Recent data from Hanna and colleagues published in JAMA Pediatrics showed that approximately 45% of participants provided breast milk samples that contained vaccine mRNA – it is possible that pregnant and breastfeeding women would have benefited from knowing this prior to deciding to vaccinate or not. 

To “Follow the science” then ought to entail a belief that scientific research should inform one with respect to some issue and not to tell one what to do – since it cannot do so. Science provides facts and figures, not instructions or commands. Since research provides facts, it is fundamental that those facts apply to persons making decisions and it becomes extremely difficult to know whether to, say, vaccinate or not if the demographic to which you belong is excluded from participating – rendering the data inapplicable. It’s tough to spout “Follow the science” when relevant demographics are not included in the science. What exactly are these individuals intended to follow? 

Misconception #2: Science is value-free

Another potential misconception regarding scientific inquiry is that researchers leave their values at the door and conduct value-free research. In scholarly settings this position, often referred to as the value-free ideal, has been claimed to be untenable because values figure in various steps of the scientific method.

A canonical example comes from Thomas Kuhn’s book The Structure of Scientific Revolutions, where he argues that far more than simply scientific evidence is used to push and pull researchers to endorse one theory over another. A more contemporary example is that of Heather Douglas in her book Science, Policy, and the Value-Free Ideal where she argues that social and ethical values play a role in the production and dissemination of science.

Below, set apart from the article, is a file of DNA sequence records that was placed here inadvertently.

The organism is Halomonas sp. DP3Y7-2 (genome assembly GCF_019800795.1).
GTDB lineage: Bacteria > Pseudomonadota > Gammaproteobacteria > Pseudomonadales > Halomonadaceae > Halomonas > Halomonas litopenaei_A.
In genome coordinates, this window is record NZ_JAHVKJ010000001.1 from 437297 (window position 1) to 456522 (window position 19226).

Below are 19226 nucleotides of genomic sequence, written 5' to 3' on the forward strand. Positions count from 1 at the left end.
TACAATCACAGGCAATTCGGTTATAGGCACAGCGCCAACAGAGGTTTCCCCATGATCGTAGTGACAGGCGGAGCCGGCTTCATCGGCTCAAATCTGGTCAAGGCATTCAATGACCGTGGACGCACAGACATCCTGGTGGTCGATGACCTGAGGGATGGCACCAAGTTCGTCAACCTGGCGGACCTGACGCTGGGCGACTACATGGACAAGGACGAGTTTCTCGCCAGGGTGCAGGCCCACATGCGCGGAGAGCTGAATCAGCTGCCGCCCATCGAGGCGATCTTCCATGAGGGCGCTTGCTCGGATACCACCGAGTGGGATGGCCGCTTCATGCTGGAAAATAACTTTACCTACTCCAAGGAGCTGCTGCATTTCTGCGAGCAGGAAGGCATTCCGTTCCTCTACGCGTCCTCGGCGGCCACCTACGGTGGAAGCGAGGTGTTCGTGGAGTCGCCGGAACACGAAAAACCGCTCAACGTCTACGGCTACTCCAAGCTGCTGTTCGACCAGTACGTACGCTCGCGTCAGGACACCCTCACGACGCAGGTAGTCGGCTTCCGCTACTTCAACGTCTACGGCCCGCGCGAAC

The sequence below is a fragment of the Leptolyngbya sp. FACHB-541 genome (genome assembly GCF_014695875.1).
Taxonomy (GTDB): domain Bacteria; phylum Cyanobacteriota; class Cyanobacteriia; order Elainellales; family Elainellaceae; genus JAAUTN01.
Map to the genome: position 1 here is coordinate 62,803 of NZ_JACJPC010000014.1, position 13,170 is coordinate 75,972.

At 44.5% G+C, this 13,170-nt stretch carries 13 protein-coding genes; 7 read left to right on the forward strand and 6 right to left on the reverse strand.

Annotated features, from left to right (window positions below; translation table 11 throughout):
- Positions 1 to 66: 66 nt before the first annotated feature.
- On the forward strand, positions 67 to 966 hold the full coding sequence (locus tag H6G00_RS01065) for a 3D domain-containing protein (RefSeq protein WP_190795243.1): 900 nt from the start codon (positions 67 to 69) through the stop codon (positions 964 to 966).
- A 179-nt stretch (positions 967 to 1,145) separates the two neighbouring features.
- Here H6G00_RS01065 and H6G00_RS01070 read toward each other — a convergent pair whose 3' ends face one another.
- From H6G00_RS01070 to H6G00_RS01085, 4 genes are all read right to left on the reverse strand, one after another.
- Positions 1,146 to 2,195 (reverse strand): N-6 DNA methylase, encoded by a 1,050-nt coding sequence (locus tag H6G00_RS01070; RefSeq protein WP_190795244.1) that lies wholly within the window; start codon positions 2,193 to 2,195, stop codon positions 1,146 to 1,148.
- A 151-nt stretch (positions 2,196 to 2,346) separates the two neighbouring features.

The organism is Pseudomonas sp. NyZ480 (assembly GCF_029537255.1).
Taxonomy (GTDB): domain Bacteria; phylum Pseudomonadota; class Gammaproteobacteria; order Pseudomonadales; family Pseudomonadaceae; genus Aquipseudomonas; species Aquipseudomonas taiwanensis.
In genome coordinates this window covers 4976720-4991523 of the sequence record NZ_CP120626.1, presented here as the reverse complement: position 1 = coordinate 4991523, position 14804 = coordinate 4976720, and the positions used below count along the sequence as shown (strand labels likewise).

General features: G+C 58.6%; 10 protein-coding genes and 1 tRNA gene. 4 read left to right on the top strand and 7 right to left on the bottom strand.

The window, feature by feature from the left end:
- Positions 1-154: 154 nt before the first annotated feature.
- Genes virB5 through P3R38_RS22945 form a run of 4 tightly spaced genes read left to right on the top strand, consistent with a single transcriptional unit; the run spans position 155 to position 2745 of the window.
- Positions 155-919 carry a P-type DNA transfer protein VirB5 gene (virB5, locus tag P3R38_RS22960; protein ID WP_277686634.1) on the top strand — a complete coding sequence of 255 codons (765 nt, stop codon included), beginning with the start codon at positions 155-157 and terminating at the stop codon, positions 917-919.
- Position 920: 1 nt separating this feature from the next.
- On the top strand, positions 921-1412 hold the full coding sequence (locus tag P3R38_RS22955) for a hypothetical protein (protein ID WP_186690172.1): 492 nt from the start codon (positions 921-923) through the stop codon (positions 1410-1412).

The previous debate among scholars centered around whether values ought to exist in science, but the more contemporary debate centers around what kinds of values ought to exist. Kuhn and views like his contend that truth-seeking or epistemic values should figure: those values that aid in understanding the data and choosing appropriate conclusions to draw. Whereas Douglas and similar views maintain that additional values such as ethical concerns should be part and parcel to science as well. Regardless, it remains a currently unassailable position to conclude that values – however construed – do and should be part of science. This necessarily impacts what and how science is done. 

One reason why individuals may assume that values do not belong in science is because research ought to be objective and outside the purview of any one individual’s subjective beliefs – essentially scientists should have a view from nowhere. However, this reasoning runs into trouble the moment it leaves the station. Let us look to research on the topic for inspiration.

Potentially unbeknownst to laypeople, researchers are in control over what they study, how they study it, how the resultant data is collected and analyzed, and how the empirical results are reported. In fact, an article by Wicherts and colleagues published in Frontiers in Psychology describes 34 degrees of freedom (areas within research) that researchers can manipulate any way they like. These degrees of freedom have also been shown to be easily exploited – should researchers decide to – by Simmons and colleagues who conducted two mock experiments wherein they showed that truly inane hypotheses can be supported by evidence if the experimentation is carried out in a particular manner.